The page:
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MLS- Portland Timbers

Timbers set to expand Providence Park

One of the best environments in North American soccer is about to get better.

The Portland Timbers announced on Wednesday that the club is going forward with an expansion of approximately 4,000 seats at Providence Park. The project, which is set to cost $50 million, will be privately funded and it will expand the east side of the stadium.

“Providence Park is one of the most special stadiums in sports,” Timbers and Thorns president of business Mike Golub said. “With our proposed expansion, we will enhance the incomparable fan experience and intimacy and provide the opportunity for some of the more than 13,000 members of the waiting list to become season ticket holders.”

The Timbers have sold out every regular-season and postseason match at Providence Park since 2011, and the wait list for season tickets continues to grow by the season. Although the new expansion won’t cover all of that, it will give more fans in the soccer hotbed a chance to experience matches firsthand.

The timeline for the construction will be over two offseasons, beginning at the conclusion of either the 2017 or 2018 campaign.

Here’s a closer look at the proposed expansion:

12 comments
  • Gary Page

    I have been saying for the last couple of years that MLS stadiums are too small. The soccer specific stadiums should be in the 30 to 35,000 range at a minimum. Last year Orlando averaged 6,000 more than the capacity of their new stadium. Portland could sell as many as 35,000 season tickets. Soccer is taking off in this country and stadium planners are thinking too small.

    Like

    • Quit Whining About Soccer in the US

      I agree 100%, also been saying for years……BUT

      The problem Gary is that Chicago, NYRB are bankrupting cities, so there wont be a lot of public money.

      $50 million of private money to build 4,000 seats. Tough to add 15,000 seats to the 20k stadium at that cost. Now Portland is a little different and more expensive if you have been there. Very tight. Limited space. But still.

      Like

  • Quit Whining About Soccer in the US

    It won’t be grass, if anything fields in the northwest are going the other way.

    Most rainfall for Oct-May in Seattle ever. Second most? Last year.

    you better praying for better synthetic grass……

    Like

  • Fat Al

    It’s known to rain once in a while in England. Their grass is pretty solid. I think it’s more about who is in charge of decision making and who is the NFL’s bitch.

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    • Hunky Dory

      Well Portland’s certainly not the NFL’s bitch. Neither is Vancouver. So I don’t quite get your point. Seattle certainly screwed the pooch trying to force their hand with the Seahawks, but the other Cascadia clubs have no excuse. Underground creek. What a crock…

      Like

    • Chase

      To be fair, you could make a case that even Tottenham is the NFL’s bitch… Being the NFL’s bitch ain’t all that bad, though. Just check out ATL United and the latest MLS cup winners.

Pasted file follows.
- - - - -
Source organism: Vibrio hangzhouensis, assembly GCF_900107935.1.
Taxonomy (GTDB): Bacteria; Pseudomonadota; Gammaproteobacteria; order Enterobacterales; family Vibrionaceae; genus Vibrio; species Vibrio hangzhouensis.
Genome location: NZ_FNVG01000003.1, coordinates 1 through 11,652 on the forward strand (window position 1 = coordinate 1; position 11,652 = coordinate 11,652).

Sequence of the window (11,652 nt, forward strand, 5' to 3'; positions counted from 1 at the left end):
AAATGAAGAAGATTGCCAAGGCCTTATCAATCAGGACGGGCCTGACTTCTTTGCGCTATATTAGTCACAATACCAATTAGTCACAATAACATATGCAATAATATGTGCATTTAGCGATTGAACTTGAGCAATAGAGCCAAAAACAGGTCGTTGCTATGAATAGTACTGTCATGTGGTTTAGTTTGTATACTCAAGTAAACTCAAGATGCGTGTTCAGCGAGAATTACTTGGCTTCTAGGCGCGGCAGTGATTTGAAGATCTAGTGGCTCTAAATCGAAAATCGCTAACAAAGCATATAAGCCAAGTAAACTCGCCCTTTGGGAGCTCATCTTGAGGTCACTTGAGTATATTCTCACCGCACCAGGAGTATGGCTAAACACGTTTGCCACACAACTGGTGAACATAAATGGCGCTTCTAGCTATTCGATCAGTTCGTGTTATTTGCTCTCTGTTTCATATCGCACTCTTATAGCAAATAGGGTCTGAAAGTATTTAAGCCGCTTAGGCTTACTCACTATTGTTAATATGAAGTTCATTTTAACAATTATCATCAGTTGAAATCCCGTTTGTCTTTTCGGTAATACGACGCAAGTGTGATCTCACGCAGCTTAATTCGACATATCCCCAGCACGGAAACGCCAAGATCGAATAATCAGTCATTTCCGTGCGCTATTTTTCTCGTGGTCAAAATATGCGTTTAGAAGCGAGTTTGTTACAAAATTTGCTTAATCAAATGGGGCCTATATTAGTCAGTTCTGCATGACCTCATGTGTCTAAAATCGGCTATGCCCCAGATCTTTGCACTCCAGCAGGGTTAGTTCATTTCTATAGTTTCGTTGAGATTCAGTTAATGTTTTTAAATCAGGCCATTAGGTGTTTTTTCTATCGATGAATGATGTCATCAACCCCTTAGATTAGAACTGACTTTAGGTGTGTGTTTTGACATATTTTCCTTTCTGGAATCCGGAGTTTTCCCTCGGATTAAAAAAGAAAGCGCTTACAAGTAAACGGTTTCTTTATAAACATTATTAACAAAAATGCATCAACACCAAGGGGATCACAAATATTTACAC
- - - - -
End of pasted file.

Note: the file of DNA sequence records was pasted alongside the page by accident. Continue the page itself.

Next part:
Like

    • Johnnyrazor

      Seattle gets on average 10-15 more inches of rain per year than London, but NYC gets more than both.

      Hunky: Vancouver shares BC Place with BC Lions of the CFL, so not NFL but still is second to pro football in the stadium.

      Like

  • Hunky Dory

    I’m a Galaxy fan, but I’ve been to two Timbers home games (and one Thorns game, which was AWESOME!). The fan experience at that stadium is amazing. Truly. Maybe Seattle’s is just as good or better, I don’t know, I haven’t been, but I love going to the Timbers games.

    But yeah – stadium is too small, especially in the expensive seats where they’re looking to expand.

    Problems: The expensive side of the stadium, where they’re looking to expand… if I’m not mistaken, that’s got a city street directly behind it? Like literally, stadium exterior, sidewalk, city street. All within twenty feet of one another. The renderings make it look like that street will be closed to cars. Forever? Or just for games? Either way, they’ll have to close it during renovations. That alone could explain the high cost just for adding 4,000 seats.

    The bigger issue is the south end of the stadium opposite the supporter’s section. That’s completely taken up by the super-exclusive MAC Club, a private rich people club that entitles it’s members to enjoy the game from the comfort of their table or exercise bike or for all I know personal hot tub. The entire edifice probably grants a view of the game to maybe 100-200 people? Who probably aren’t even paying the Timbers for the privilege? That end of the stadium, if they built seats, could add another 10,000 seats maybe. Instead, nothing. Oh, wait – there’s a really good sandwich stand at that end of the pitch. For Portlanders and their craft food obsession, maybe that’s enough?

    The whole thing just seems like an expensive stop gap solution until the Timbers figure out how to build a stadium of their own. Which, based on my admittedly limited experience at their home games, they richly deserve.

    Like

    • Grunt

      Glad to hear you enjoy our home games so much. However, gotta say you are way out there, thinking 10K seats — almost half current capacity — could fit in the south end, even if you could tear down the MAC.

      Like

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